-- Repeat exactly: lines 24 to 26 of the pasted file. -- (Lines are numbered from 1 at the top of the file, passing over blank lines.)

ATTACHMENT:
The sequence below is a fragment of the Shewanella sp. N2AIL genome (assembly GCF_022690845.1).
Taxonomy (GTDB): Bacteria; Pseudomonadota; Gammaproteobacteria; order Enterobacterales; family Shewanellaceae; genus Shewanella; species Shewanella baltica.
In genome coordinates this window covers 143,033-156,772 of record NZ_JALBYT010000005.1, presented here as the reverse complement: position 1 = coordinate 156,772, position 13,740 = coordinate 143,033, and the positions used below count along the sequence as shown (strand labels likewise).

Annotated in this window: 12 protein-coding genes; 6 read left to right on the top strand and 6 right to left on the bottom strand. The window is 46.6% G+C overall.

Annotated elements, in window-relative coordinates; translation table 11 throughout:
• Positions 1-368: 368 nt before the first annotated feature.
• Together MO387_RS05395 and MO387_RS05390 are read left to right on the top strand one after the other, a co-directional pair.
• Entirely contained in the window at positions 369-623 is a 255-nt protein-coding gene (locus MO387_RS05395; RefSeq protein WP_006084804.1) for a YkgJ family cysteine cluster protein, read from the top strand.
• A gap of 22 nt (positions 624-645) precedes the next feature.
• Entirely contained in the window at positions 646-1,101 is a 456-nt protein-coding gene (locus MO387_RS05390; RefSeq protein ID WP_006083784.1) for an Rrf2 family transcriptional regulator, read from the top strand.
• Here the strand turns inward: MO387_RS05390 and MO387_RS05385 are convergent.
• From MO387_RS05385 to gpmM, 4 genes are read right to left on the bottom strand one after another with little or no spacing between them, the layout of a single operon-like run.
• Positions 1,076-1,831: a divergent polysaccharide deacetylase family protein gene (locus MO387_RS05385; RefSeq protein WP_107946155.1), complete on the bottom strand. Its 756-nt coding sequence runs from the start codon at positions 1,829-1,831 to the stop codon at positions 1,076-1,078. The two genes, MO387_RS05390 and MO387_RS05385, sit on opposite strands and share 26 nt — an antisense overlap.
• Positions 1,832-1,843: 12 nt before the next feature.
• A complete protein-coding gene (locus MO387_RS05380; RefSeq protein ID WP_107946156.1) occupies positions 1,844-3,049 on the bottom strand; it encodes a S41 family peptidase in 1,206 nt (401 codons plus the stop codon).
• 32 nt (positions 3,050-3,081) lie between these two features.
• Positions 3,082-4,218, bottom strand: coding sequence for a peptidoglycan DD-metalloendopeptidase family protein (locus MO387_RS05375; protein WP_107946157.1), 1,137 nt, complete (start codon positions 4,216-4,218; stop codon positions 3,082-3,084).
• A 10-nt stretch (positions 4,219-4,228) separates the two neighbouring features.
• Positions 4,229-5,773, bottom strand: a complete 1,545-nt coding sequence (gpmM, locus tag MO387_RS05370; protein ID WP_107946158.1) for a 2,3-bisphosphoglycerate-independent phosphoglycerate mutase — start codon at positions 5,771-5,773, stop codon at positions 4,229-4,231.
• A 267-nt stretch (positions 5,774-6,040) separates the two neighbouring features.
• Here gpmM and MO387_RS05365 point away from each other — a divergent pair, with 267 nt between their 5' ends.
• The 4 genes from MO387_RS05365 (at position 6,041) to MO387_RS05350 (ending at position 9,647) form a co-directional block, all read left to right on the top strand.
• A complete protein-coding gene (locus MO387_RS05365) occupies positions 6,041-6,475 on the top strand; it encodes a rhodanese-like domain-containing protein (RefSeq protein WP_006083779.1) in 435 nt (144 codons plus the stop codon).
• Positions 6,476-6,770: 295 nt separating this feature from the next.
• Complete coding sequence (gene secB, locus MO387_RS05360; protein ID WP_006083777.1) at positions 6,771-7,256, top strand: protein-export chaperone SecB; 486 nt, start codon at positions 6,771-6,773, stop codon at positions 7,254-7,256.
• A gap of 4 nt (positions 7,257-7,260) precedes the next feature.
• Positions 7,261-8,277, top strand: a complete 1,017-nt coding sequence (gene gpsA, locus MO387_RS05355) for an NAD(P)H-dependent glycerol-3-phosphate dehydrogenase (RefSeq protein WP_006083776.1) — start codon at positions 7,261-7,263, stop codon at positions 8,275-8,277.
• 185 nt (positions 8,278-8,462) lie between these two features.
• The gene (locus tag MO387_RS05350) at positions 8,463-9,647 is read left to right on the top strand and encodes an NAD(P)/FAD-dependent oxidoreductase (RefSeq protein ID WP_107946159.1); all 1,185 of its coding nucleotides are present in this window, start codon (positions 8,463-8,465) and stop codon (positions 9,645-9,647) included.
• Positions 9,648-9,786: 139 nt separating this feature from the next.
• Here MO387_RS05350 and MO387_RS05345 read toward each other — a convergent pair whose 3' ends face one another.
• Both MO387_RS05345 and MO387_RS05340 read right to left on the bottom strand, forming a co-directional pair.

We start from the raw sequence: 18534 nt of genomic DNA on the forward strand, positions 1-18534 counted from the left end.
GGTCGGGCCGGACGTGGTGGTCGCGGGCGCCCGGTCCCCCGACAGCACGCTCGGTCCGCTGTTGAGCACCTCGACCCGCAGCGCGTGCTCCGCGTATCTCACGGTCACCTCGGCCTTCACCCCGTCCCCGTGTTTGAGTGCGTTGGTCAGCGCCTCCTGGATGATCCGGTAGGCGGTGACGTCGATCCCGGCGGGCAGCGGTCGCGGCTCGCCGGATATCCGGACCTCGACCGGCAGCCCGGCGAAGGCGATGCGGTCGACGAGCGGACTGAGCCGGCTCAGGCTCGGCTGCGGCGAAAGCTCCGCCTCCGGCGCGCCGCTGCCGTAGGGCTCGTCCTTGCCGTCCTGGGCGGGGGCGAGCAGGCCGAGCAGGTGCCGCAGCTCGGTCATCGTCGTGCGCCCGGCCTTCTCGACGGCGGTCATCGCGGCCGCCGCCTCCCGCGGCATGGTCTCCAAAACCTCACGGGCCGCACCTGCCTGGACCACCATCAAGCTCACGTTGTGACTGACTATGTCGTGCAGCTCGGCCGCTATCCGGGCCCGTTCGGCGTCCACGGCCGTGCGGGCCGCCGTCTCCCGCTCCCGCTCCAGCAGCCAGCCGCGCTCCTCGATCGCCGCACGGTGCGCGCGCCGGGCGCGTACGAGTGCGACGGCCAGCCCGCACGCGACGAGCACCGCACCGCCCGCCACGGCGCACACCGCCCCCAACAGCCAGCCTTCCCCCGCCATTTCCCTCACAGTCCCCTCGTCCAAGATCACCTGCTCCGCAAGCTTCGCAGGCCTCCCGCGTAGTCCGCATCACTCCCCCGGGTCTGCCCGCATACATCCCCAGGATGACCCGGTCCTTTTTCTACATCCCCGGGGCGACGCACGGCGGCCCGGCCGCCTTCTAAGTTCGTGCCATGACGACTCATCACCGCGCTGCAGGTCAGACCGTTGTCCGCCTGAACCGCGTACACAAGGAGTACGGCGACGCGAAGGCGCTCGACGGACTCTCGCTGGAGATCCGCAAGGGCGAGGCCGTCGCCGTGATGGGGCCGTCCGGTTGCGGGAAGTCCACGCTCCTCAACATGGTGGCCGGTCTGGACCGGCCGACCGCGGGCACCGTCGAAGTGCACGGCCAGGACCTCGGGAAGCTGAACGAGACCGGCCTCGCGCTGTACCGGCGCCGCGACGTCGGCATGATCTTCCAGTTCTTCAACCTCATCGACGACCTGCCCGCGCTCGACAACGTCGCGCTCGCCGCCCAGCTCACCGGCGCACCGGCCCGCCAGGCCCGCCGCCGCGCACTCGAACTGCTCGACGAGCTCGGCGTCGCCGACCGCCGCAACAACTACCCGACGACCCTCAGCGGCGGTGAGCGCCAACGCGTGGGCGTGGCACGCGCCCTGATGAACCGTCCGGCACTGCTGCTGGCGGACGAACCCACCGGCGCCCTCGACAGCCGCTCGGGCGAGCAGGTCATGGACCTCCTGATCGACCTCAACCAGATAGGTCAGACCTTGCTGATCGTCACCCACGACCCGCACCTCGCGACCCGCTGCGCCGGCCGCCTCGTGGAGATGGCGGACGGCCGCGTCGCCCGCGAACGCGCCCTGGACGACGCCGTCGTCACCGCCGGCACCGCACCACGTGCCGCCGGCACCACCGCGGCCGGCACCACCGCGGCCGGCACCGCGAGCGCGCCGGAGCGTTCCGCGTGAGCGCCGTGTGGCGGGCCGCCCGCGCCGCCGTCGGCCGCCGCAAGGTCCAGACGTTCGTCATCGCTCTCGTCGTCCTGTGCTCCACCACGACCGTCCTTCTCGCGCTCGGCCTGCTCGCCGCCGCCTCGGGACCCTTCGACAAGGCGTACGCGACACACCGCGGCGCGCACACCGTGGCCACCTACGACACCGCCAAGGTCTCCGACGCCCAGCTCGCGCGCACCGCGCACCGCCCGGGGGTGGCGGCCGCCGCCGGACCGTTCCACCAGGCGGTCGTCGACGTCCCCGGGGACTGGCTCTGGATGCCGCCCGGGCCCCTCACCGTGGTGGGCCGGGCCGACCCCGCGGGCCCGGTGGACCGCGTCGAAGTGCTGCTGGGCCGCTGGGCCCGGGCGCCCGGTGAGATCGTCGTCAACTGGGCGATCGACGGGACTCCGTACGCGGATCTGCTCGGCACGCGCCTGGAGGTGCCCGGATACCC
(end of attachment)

• Positions 6,476-6,770: 295 nt separating this feature from the next.
• Complete coding sequence (gene secB, locus MO387_RS05360; protein ID WP_006083777.1) at positions 6,771-7,256, top strand: protein-export chaperone SecB; 486 nt, start codon at positions 6,771-6,773, stop codon at positions 7,254-7,256.
• A gap of 4 nt (positions 7,257-7,260) precedes the next feature.